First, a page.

Rose had an ultrasound last February and during the first week of March and her doctor had a hard time looking for the two dermoid cysts — one which her doctor called a monster because it was really huge, was nowhere in sight. The other cyst was however seen through the ultrasound but with a much lesser size.
The healing powers of Guyabano
Dabawenyos and other Filipinos know the fruit by the name Guyabano but it is also called soursop, paw paw in Brazil or Graviola. This is a remarkable herbal plant because all its parts, including the leaves, fruits, roots, seeds and barks can be used to treat illnesses.
The guyabano leaf is used as a tea for the treatment of heart ailments. It is used to heal anti-inflammatory conditions in the Peruvian Andes while it is used as a cure for liver problems in the Brazilian Amazon. The barks and roots can be used to lower blood pressure, sedative or antispasmodic.
Don’t laugh now, but even the crushed seeds of the guyabano can be used to kill worms, head lice and parasites. This may be the reason why most Dabawenyos would recommend the juice of guyabano as a dewormer for kids. It is also recommended for lactating mothers since it can increase milk production.
Research shows that a host of other illnesses can be cured using guyabano, including arthritis and rheumatism, fever, diarrhea, cough, asthma, heart conditions and even difficult childbirth.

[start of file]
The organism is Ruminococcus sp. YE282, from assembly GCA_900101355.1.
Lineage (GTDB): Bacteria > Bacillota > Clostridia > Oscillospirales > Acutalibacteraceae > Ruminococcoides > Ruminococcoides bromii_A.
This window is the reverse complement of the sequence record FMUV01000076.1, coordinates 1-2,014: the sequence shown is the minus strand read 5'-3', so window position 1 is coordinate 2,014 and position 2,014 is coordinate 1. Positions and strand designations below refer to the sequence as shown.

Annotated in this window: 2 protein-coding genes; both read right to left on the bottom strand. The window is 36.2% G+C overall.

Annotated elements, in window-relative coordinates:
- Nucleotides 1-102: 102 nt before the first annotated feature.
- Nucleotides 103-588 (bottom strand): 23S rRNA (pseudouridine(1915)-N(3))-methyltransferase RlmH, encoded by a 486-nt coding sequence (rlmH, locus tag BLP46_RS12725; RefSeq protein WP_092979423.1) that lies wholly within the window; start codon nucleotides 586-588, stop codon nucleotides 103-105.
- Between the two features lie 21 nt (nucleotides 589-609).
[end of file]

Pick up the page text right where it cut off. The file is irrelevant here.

Researchers have confirmed that guyabano contains Annonaceous acetogenins or chemicals with very strong anti-tumorous properties. The beauty of these chemicals is that while these are toxic to cells with cancer, it does not affect the healthy cells. One of the reasons why cancer patients like Rose refuse to undergo chemotherapy is because of its adverse effects on healthy cells. With guyabano, only the cancerous cells are affected.
While there are lots of cancer patients like Rose who have already benefitted from the anti-cancer properties of guyabano, there seems to be not enough publicity on its powers. A large US pharmaceutical company has allegedly done research on guyabano and found out about the anti-cancer properties of the fruit. However, the research was shelved because they could not produce a novel chemical which would take it away from the category of a naturally-occurring plant chemical, and which would lead to a patent and definitely billions of dollars in income for the company.
An unreleased report by the US National Cancer Institute in 1976 has included guyabano or Graviola in the list of plants that were found to be effective in killing malignant cancer cells. Research shows that a lot of clinical studies have been made on the anti-cancer properties of guyabano but it has yet to be tested on cancer patients.
The experience of Rose, and her doctor, and the many other unpublished and undocumented stories of Dabawenyos who have benefitted from the healing powers of Guyabano should be an eye opener to medical researchers and to the government to continue with their research on this herbal fruit.
Until then, Rose and the other patients who vouch for the efficacy of guyabano in treating specific illnesses have to scour the city anew for the freshest and the sweetest guyabano they could find, not only to refresh them during the summer heat but also to give them a new lease on life.